Over 300 people die on New Zealand roads every year but a group of actors are not among them. These actors are part of an accident simulation for the Australasian Rescue Challenge being held in Hamilton this weekend.
"Your heart rate goes up, you're sweating, you've got all these noises around you," says General Manager of the United Fire Brigades Association, Ceara Owen Perry. "People are cutting metal, glass is being smashed, there's people yelling and screaming, the car is moving and shaking and you're upside down."
Creating a realistic accident scenario is important to test the competitor's emotions and reactions, so some of the special effects are pretty convincing. Kim Schmidt helps create the 'wounds'.
"This one's for a road crash rescue," she says, "so she's whacked her arm in the car and that's given her a fracture, so it's bleeding under the skin which is causing the bruising, and some of the others will have the bones sticking out which is really fun."
For Ashleigh Stove, who's a training paramedic at AUT, being a patient is an opportunity to experience a car crash from the inside.
"Basically you get your moulage, you get your makeup on and you learn what injuries you have and you get into the crushed car and you hope for the best," she says. "You know we study to help people, but it's good to know what a patient is feeling like and I guess there is no closer experience than something like this."
There are 20 teams competing - nine from New Zealand, ten from Australia and one from Hong Kong.
"It's a bit of pressure," Graeme Mould from the Geraldine Road Crash Rescue team says.
"There are four judges in there judging everything you say and do as well, so yeah there's a lot on the line for the teams that are competing as well. But it's a good learning symposium for everyone's that's involved as well."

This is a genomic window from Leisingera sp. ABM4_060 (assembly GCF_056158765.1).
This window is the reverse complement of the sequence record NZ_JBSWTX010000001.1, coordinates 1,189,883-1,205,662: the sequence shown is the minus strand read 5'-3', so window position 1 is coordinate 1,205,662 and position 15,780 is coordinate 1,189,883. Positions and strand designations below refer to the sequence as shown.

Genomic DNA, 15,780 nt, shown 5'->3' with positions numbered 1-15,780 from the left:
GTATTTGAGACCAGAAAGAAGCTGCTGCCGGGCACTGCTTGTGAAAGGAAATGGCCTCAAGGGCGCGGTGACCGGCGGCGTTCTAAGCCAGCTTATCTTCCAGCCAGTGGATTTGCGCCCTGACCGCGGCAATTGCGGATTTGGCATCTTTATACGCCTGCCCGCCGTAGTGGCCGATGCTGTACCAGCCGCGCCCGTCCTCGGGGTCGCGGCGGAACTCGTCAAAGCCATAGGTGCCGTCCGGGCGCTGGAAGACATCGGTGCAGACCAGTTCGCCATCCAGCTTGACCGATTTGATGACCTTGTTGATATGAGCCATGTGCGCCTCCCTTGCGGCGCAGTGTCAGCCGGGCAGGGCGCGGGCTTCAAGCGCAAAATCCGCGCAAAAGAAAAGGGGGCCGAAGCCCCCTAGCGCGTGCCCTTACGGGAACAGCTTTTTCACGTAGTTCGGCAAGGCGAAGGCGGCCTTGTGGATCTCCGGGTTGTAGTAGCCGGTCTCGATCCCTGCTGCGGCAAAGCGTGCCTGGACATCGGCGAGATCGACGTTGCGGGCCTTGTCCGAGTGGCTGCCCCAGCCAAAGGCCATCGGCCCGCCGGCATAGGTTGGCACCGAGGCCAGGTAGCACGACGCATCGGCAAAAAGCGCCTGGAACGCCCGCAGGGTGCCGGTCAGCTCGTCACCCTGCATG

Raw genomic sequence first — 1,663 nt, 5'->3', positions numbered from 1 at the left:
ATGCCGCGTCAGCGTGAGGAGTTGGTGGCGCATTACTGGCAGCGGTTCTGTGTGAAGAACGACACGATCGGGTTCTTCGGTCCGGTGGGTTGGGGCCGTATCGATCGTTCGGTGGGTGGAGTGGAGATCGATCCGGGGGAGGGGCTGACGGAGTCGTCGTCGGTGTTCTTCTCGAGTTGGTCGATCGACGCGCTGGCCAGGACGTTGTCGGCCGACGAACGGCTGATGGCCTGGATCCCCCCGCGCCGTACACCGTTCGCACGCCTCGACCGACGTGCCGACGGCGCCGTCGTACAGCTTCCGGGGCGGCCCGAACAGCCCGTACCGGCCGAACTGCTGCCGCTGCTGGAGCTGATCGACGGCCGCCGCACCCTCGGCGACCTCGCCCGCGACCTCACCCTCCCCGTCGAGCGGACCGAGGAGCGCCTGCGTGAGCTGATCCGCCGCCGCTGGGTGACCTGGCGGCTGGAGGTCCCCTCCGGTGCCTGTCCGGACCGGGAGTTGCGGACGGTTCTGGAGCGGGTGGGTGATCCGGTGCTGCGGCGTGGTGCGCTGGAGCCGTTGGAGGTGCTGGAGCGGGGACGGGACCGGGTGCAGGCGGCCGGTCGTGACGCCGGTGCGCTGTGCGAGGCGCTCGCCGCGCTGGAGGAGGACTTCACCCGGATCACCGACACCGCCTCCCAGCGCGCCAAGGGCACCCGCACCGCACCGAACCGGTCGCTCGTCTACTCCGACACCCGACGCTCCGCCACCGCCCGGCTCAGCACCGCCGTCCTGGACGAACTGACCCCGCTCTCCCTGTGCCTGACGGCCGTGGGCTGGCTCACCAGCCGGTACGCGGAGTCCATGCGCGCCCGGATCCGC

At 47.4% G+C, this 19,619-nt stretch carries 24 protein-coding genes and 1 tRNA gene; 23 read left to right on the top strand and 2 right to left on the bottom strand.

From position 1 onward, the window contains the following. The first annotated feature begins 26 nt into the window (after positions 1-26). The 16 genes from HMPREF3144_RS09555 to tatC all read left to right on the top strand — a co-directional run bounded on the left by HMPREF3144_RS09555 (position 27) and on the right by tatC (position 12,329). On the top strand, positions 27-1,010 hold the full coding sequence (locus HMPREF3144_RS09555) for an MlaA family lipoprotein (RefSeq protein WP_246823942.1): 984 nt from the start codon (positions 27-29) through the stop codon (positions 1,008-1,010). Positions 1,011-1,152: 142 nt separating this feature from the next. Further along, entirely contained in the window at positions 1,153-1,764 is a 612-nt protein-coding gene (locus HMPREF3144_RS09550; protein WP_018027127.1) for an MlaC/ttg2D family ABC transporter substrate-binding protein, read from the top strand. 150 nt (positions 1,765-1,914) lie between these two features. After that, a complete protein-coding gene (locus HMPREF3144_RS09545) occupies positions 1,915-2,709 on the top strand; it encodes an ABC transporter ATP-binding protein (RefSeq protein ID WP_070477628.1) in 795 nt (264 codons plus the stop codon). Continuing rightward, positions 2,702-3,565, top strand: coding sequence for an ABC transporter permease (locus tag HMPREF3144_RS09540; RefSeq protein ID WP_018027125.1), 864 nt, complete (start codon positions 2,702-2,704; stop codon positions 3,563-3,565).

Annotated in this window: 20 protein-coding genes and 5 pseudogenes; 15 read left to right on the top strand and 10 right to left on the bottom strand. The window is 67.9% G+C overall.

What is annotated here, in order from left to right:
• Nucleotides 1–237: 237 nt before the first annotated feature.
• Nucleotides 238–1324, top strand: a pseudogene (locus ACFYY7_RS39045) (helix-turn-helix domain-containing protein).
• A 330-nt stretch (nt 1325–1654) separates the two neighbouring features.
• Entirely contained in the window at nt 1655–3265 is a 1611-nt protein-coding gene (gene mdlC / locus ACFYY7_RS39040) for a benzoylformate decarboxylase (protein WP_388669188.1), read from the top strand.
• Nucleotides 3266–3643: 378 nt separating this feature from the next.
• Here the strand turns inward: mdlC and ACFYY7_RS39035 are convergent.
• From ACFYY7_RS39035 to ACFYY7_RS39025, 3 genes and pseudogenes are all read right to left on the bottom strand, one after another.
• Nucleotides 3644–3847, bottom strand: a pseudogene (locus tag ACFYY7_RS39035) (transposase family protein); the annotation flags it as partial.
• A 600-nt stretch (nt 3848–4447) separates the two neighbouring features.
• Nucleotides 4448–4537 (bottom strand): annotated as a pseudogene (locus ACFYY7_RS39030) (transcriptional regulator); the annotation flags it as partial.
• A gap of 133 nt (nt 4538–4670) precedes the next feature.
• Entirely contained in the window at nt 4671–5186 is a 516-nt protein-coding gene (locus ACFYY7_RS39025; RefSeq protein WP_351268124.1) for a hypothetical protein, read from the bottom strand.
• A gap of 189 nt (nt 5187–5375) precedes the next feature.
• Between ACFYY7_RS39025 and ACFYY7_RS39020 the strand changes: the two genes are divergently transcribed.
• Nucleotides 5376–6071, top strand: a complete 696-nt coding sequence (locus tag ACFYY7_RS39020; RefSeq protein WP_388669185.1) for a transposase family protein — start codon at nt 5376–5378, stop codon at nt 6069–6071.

This event is good practice for the Geraldine Road Rescue Team. In three weeks they're representing New Zealand at the World Rescue Challenge in Romania. But that doesn't stop Christine Horne from getting nervous before each challenge.
"It's the whole thing," she says. "What are we going to be exposed to? What are we going to do? Because I'm the medic in the team so it's all about patient focus and getting your patient out carefully, spinal mobilisation and stabilising and yep, it's full on."
At least 70% of motor vehicle accidents in New Zealand are attended by volunteers and scenarios like this give first responders an opportunity to upskill and use new equipment in a controlled environment.
"Most of the time we're there first along with the ambulance service," says Roland Chaney, of Whitianga Fire Brigade. "You do what you've got to do and these scenarios they set up here are usually ten times harder than what you get on the side of the road."
The public are being encouraged experience a crash for themselves this weekend at Claudelands in Hamilton.